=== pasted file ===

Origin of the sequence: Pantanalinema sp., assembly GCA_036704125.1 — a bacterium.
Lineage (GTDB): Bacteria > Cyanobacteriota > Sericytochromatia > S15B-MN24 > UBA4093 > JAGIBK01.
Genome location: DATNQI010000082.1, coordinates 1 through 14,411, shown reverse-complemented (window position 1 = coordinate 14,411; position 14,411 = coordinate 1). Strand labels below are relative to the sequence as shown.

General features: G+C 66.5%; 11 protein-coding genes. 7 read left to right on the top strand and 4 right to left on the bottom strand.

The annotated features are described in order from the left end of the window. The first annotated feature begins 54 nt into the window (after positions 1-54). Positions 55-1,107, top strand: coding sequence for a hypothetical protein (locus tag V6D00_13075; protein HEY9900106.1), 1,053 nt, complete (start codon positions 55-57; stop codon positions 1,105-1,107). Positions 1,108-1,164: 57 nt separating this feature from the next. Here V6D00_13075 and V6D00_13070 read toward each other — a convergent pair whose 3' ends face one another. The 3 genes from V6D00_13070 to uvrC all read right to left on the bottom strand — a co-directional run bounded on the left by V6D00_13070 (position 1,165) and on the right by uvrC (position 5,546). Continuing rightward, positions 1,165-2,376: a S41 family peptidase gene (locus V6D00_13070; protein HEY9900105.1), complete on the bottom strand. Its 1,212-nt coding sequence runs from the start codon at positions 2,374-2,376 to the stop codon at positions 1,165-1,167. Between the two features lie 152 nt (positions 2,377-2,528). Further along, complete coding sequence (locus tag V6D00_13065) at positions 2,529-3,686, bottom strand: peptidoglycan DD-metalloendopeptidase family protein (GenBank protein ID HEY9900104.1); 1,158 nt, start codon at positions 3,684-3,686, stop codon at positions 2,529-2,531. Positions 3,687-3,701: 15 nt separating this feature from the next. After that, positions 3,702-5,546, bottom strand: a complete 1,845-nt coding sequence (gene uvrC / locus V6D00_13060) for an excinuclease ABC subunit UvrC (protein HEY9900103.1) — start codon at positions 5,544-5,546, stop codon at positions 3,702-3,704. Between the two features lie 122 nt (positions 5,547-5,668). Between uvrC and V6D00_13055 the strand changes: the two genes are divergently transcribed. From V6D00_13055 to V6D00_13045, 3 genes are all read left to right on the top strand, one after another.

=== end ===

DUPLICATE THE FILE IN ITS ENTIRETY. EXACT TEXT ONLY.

Origin of the sequence: Pantanalinema sp., assembly GCA_036704125.1 — a bacterium.
Lineage (GTDB): Bacteria > Cyanobacteriota > Sericytochromatia > S15B-MN24 > UBA4093 > JAGIBK01.
Genome location: DATNQI010000082.1, coordinates 1 through 14,411, shown reverse-complemented (window position 1 = coordinate 14,411; position 14,411 = coordinate 1). Strand labels below are relative to the sequence as shown.

General features: G+C 66.5%; 11 protein-coding genes. 7 read left to right on the top strand and 4 right to left on the bottom strand.

The annotated features are described in order from the left end of the window. The first annotated feature begins 54 nt into the window (after positions 1-54). Positions 55-1,107, top strand: coding sequence for a hypothetical protein (locus tag V6D00_13075; protein HEY9900106.1), 1,053 nt, complete (start codon positions 55-57; stop codon positions 1,105-1,107). Positions 1,108-1,164: 57 nt separating this feature from the next. Here V6D00_13075 and V6D00_13070 read toward each other — a convergent pair whose 3' ends face one another. The 3 genes from V6D00_13070 to uvrC all read right to left on the bottom strand — a co-directional run bounded on the left by V6D00_13070 (position 1,165) and on the right by uvrC (position 5,546). Continuing rightward, positions 1,165-2,376: a S41 family peptidase gene (locus V6D00_13070; protein HEY9900105.1), complete on the bottom strand. Its 1,212-nt coding sequence runs from the start codon at positions 2,374-2,376 to the stop codon at positions 1,165-1,167. Between the two features lie 152 nt (positions 2,377-2,528). Further along, complete coding sequence (locus tag V6D00_13065) at positions 2,529-3,686, bottom strand: peptidoglycan DD-metalloendopeptidase family protein (GenBank protein ID HEY9900104.1); 1,158 nt, start codon at positions 3,684-3,686, stop codon at positions 2,529-2,531. Positions 3,687-3,701: 15 nt separating this feature from the next. After that, positions 3,702-5,546, bottom strand: a complete 1,845-nt coding sequence (gene uvrC / locus V6D00_13060) for an excinuclease ABC subunit UvrC (protein HEY9900103.1) — start codon at positions 5,544-5,546, stop codon at positions 3,702-3,704. Between the two features lie 122 nt (positions 5,547-5,668). Between uvrC and V6D00_13055 the strand changes: the two genes are divergently transcribed. From V6D00_13055 to V6D00_13045, 3 genes are all read left to right on the top strand, one after another.